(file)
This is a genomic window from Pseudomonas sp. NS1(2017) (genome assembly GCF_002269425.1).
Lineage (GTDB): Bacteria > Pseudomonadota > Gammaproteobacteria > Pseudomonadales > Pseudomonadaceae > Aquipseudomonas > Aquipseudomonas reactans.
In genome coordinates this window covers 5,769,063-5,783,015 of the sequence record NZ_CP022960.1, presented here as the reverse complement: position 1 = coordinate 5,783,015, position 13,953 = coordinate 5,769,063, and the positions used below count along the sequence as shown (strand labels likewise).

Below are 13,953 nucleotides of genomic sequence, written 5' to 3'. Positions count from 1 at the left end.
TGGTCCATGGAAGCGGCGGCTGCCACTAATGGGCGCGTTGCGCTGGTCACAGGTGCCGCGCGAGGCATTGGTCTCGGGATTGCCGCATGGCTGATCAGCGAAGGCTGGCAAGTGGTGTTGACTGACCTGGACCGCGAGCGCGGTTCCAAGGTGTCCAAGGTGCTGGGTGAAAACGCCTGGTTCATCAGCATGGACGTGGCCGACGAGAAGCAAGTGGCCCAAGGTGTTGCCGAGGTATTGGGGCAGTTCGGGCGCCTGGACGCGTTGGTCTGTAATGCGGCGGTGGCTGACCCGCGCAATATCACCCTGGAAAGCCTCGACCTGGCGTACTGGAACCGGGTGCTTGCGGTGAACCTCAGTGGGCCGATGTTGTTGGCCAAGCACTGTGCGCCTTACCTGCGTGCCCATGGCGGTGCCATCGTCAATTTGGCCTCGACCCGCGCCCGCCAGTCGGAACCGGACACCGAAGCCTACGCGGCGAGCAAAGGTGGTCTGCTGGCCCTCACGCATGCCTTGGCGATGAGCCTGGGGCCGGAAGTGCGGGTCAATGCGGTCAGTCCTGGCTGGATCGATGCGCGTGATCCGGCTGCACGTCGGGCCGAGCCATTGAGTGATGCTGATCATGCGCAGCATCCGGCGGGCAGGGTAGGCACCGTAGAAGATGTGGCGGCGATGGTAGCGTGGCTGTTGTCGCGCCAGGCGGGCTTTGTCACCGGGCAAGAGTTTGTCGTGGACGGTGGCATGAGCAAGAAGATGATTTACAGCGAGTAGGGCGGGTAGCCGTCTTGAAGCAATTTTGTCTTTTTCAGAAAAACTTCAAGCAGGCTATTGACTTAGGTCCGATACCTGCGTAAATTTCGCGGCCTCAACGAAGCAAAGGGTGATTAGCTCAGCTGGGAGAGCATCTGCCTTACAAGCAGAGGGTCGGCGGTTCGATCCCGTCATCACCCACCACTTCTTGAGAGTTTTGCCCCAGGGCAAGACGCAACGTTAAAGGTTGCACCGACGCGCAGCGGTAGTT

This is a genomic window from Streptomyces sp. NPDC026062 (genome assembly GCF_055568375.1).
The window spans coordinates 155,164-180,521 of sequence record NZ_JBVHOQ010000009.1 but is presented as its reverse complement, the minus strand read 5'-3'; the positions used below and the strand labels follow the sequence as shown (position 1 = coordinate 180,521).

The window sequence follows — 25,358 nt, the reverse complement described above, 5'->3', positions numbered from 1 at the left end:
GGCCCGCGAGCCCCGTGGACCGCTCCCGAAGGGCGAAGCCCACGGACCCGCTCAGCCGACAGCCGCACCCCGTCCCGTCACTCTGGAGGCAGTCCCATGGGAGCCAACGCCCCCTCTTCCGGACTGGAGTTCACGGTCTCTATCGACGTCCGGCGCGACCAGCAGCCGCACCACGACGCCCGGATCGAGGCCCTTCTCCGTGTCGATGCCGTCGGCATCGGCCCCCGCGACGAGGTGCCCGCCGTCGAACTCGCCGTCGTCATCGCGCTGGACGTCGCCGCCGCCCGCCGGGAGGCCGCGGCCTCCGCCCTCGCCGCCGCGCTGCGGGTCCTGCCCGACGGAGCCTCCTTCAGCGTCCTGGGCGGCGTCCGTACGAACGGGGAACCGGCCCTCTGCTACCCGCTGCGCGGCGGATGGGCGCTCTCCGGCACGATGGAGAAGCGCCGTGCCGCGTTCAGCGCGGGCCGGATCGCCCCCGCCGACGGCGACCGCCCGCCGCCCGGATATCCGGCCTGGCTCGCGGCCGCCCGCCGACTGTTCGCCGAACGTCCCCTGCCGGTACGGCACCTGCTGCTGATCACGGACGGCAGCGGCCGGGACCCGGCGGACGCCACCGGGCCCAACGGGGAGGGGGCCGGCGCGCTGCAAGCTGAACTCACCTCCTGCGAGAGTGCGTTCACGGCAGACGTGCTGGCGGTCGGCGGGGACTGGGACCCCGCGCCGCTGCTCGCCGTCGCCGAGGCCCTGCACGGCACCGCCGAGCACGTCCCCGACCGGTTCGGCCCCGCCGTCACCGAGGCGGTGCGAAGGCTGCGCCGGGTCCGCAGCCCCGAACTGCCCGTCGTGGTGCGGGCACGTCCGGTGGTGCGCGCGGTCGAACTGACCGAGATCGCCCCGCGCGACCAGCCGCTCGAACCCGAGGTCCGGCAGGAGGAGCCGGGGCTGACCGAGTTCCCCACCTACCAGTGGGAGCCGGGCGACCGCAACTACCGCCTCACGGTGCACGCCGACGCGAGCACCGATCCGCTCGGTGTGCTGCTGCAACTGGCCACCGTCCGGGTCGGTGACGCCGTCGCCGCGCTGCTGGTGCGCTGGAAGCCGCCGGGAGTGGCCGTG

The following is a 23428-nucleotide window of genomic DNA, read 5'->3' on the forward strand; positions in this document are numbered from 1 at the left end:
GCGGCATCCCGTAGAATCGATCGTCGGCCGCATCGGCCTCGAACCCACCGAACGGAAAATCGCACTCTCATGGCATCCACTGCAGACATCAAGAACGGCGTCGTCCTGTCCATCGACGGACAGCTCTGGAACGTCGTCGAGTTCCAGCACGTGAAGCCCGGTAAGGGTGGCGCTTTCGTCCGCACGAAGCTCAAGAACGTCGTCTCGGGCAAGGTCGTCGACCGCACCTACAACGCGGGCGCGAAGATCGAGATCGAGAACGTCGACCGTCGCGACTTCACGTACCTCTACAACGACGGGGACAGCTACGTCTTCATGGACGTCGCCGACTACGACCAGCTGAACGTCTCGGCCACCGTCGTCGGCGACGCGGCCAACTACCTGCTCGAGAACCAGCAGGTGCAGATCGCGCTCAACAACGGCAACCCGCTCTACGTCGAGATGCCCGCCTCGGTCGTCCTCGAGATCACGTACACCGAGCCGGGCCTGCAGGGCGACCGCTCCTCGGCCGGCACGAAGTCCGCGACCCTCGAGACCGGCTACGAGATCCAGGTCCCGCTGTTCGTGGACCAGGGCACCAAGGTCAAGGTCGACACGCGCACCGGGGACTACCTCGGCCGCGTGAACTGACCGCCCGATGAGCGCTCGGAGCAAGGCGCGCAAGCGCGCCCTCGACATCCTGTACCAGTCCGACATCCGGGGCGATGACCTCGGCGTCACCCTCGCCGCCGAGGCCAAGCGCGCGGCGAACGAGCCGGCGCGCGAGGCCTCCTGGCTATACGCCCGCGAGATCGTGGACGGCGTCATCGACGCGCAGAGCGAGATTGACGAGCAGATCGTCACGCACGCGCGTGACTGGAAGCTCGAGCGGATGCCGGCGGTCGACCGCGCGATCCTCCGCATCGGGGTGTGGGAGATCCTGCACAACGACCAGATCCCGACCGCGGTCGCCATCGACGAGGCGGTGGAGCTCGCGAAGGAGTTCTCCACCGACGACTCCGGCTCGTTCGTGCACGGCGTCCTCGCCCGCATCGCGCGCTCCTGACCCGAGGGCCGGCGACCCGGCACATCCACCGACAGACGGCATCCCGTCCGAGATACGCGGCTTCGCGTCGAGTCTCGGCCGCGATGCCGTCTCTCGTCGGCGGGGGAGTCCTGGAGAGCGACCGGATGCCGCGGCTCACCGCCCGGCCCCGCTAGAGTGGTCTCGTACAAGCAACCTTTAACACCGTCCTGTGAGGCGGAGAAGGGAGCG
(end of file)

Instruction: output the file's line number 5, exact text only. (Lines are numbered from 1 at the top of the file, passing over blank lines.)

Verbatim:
TGGTCCATGGAAGCGGCGGCTGCCACTAATGGGCGCGTTGCGCTGGTCACAGGTGCCGCGCGAGGCATTGGTCTCGGGATTGCCGCATGGCTGATCAGCGAAGGCTGGCAAGTGGTGTTGACTGACCTGGACCGCGAGCGCGGTTCCAAGGTGTCCAAGGTGCTGGGTGAAAACGCCTGGTTCATCAGCATGGACGTGGCCGACGAGAAGCAAGTGGCCCAAGGTGTTGCCGAGGTATTGGGGCAGTTCGGGCGCCTGGACGCGTTGGTCTGTAATGCGGCGGTGGCTGACCCGCGCAATATCACCCTGGAAAGCCTCGACCTGGCGTACTGGAACCGGGTGCTTGCGGTGAACCTCAGTGGGCCGATGTTGTTGGCCAAGCACTGTGCGCCTTACCTGCGTGCCCATGGCGGTGCCATCGTCAATTTGGCCTCGACCCGCGCCCGCCAGTCGGAACCGGACACCGAAGCCTACGCGGCGAGCAAAGGTGGTCTGCTGGCCCTCACGCATGCCTTGGCGATGAGCCTGGGGCCGGAAGTGCGGGTCAATGCGGTCAGTCCTGGCTGGATCGATGCGCGTGATCCGGCTGCACGTCGGGCCGAGCCATTGAGTGATGCTGATCATGCGCAGCATCCGGCGGGCAGGGTAGGCACCGTAGAAGATGTGGCGGCGATGGTAGCGTGGCTGTTGTCGCGCCAGGCGGGCTTTGTCACCGGGCAAGAGTTTGTCGTGGACGGTGGCATGAGCAAGAAGATGATTTACAGCGAGTAGGGCGGGTAGCCGTCTTGAAGCAATTTTGTCTTTTTCAGAAAAACTTCAAGCAGGCTATTGACTTAGGTCCGATACCTGCGTAAATTTCGCGGCCTCAACGAAGCAAAGGGTGATTAGCTCAGCTGGGAGAGCATCTGCCTTACAAGCAGAGGGTCGGCGGTTCGATCCCGTCATCACCCACCACTTCTTGAGAGTTTTGCCCCAGGGCAAGACGCAACGTTAAAGGTTGCACCGACGCGCAGCGGTAGTT